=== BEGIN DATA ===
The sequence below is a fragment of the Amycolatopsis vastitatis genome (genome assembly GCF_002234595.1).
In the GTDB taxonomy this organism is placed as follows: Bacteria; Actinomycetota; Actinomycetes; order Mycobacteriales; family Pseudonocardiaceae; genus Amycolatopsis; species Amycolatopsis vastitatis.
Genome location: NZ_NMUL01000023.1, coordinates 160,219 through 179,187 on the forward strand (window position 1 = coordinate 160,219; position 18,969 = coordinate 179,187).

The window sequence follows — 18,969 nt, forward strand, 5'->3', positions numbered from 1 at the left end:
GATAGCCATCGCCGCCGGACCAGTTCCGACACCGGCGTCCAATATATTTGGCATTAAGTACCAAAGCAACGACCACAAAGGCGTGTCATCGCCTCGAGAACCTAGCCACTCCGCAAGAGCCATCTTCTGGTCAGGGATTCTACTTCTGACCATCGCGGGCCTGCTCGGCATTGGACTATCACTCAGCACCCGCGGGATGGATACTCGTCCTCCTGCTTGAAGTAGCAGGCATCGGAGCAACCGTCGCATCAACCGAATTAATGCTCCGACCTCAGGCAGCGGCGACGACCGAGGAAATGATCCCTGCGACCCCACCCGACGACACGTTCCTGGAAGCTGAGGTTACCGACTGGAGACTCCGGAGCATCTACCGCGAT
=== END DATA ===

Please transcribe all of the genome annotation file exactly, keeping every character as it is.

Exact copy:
The sequence below is a fragment of the Amycolatopsis vastitatis genome (genome assembly GCF_002234595.1).
In the GTDB taxonomy this organism is placed as follows: Bacteria; Actinomycetota; Actinomycetes; order Mycobacteriales; family Pseudonocardiaceae; genus Amycolatopsis; species Amycolatopsis vastitatis.
Genome location: NZ_NMUL01000023.1, coordinates 160,219 through 179,187 on the forward strand (window position 1 = coordinate 160,219; position 18,969 = coordinate 179,187).

The window sequence follows — 18,969 nt, forward strand, 5'->3', positions numbered from 1 at the left end:
GATAGCCATCGCCGCCGGACCAGTTCCGACACCGGCGTCCAATATATTTGGCATTAAGTACCAAAGCAACGACCACAAAGGCGTGTCATCGCCTCGAGAACCTAGCCACTCCGCAAGAGCCATCTTCTGGTCAGGGATTCTACTTCTGACCATCGCGGGCCTGCTCGGCATTGGACTATCACTCAGCACCCGCGGGATGGATACTCGTCCTCCTGCTTGAAGTAGCAGGCATCGGAGCAACCGTCGCATCAACCGAATTAATGCTCCGACCTCAGGCAGCGGCGACGACCGAGGAAATGATCCCTGCGACCCCACCCGACGACACGTTCCTGGAAGCTGAGGTTACCGACTGGAGACTCCGGAGCATCTACCGCGAT